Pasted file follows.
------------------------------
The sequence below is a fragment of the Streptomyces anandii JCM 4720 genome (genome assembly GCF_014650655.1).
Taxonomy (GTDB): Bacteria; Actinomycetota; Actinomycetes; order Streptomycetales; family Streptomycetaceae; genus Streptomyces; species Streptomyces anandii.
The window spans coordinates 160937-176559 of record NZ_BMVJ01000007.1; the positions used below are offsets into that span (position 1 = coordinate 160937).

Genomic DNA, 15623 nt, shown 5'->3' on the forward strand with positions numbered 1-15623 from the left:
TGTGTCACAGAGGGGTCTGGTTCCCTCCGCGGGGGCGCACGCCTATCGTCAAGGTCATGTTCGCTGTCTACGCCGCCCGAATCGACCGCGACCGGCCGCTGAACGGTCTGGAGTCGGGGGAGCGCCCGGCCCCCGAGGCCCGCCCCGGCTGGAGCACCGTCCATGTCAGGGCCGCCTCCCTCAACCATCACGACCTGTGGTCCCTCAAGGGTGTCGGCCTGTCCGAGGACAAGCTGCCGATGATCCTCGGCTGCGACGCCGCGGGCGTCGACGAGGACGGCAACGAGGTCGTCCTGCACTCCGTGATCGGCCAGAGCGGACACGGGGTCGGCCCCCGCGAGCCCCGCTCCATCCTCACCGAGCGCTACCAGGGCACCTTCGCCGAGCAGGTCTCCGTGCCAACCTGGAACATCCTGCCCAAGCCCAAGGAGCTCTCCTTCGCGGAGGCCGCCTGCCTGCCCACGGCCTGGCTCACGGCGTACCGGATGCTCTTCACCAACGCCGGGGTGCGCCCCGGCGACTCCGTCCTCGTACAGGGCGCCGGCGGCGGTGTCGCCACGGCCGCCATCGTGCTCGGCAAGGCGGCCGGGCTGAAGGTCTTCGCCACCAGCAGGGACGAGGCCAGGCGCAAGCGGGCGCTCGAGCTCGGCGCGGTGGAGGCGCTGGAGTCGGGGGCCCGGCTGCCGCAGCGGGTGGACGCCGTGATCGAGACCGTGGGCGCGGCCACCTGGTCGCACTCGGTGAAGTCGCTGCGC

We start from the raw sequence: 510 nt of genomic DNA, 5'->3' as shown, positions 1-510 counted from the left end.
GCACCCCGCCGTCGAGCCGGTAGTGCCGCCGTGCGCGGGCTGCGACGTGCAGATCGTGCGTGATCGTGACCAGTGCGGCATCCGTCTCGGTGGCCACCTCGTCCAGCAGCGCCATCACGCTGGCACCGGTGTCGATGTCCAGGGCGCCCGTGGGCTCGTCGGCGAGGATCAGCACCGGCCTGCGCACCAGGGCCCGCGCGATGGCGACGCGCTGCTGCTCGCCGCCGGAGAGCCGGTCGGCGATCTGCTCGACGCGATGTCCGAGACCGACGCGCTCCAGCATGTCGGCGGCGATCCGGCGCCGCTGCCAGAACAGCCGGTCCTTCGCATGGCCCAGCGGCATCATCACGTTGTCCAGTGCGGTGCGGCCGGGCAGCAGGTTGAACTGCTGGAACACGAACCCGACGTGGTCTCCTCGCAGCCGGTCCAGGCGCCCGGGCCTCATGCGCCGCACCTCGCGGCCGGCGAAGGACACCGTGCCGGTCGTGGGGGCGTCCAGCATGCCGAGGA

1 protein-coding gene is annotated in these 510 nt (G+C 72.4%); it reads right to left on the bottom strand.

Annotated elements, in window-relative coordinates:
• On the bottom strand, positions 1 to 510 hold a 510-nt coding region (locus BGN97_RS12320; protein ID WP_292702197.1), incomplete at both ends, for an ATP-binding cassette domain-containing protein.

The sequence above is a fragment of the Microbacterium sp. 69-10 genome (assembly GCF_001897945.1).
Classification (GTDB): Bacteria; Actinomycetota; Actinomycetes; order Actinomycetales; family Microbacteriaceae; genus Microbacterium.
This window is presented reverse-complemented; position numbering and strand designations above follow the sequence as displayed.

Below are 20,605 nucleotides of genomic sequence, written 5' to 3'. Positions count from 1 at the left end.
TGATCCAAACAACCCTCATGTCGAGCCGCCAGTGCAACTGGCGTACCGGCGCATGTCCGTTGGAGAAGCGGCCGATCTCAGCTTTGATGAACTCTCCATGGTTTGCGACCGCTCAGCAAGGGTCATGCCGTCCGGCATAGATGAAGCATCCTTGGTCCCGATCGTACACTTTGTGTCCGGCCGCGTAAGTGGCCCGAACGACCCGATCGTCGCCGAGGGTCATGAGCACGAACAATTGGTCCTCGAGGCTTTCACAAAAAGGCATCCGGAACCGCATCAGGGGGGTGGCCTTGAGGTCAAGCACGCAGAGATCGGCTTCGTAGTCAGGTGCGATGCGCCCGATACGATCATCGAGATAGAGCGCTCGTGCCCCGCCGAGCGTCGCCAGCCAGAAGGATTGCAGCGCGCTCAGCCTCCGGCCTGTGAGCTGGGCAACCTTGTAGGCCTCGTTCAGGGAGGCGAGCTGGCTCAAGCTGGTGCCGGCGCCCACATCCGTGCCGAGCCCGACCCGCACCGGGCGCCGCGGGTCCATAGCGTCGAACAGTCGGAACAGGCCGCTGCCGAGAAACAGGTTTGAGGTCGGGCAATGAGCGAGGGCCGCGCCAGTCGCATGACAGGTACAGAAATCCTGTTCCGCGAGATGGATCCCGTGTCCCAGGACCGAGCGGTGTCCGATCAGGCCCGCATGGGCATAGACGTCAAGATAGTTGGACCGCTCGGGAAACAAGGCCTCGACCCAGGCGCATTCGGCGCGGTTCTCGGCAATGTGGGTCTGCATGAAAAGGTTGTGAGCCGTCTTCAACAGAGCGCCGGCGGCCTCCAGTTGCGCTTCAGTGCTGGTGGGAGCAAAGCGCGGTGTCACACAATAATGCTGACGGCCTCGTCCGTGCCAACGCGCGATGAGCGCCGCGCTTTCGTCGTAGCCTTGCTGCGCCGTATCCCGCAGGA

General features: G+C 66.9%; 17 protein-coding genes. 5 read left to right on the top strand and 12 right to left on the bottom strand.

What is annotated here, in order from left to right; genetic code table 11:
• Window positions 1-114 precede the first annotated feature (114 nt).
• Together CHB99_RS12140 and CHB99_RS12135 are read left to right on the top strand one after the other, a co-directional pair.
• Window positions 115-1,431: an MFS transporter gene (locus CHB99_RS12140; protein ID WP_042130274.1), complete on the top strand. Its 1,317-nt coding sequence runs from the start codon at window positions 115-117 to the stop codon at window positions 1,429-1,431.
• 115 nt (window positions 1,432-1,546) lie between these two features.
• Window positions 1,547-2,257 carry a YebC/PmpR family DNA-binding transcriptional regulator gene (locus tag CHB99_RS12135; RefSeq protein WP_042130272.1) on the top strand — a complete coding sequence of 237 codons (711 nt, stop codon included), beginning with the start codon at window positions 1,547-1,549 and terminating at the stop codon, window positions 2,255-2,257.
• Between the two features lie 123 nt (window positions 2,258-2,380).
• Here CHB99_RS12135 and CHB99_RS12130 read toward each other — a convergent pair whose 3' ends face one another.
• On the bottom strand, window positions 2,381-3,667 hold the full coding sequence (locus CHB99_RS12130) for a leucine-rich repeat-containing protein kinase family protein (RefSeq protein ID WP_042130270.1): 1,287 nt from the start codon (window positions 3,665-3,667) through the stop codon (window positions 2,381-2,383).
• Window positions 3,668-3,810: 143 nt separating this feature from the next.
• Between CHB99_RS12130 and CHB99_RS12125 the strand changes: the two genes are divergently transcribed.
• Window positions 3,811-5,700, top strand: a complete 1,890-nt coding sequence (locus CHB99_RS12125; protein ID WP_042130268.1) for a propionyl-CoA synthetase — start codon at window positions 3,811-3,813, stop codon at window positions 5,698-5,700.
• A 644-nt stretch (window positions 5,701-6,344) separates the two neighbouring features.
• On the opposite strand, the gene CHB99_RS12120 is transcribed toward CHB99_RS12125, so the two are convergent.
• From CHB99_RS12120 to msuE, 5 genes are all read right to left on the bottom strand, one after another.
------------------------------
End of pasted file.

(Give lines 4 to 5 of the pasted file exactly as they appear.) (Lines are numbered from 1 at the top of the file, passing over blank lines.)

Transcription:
Genomic DNA, 15623 nt, shown 5'->3' on the forward strand with positions numbered 1-15623 from the left:
TGTGTCACAGAGGGGTCTGGTTCCCTCCGCGGGGGCGCACGCCTATCGTCAAGGTCATGTTCGCTGTCTACGCCGCCCGAATCGACCGCGACCGGCCGCTGAACGGTCTGGAGTCGGGGGAGCGCCCGGCCCCCGAGGCCCGCCCCGGCTGGAGCACCGTCCATGTCAGGGCCGCCTCCCTCAACCATCACGACCTGTGGTCCCTCAAGGGTGTCGGCCTGTCCGAGGACAAGCTGCCGATGATCCTCGGCTGCGACGCCGCGGGCGTCGACGAGGACGGCAACGAGGTCGTCCTGCACTCCGTGATCGGCCAGAGCGGACACGGGGTCGGCCCCCGCGAGCCCCGCTCCATCCTCACCGAGCGCTACCAGGGCACCTTCGCCGAGCAGGTCTCCGTGCCAACCTGGAACATCCTGCCCAAGCCCAAGGAGCTCTCCTTCGCGGAGGCCGCCTGCCTGCCCACGGCCTGGCTCACGGCGTACCGGATGCTCTTCACCAACGCCGGGGTGCGCCCCGGCGACTCCGTCCTCGTACAGGGCGCCGGCGGCGGTGTCGCCACGGCCGCCATCGTGCTCGGCAAGGCGGCCGGGCTGAAGGTCTTCGCCACCAGCAGGGACGAGGCCAGGCGCAAGCGGGCGCTCGAGCTCGGCGCGGTGGAGGCGCTGGAGTCGGGGGCCCGGCTGCCGCAGCGGGTGGACGCCGTGATCGAGACCGTGGGCGCGGCCACCTGGTCGCACTCGGTGAAGTCGCTGCGC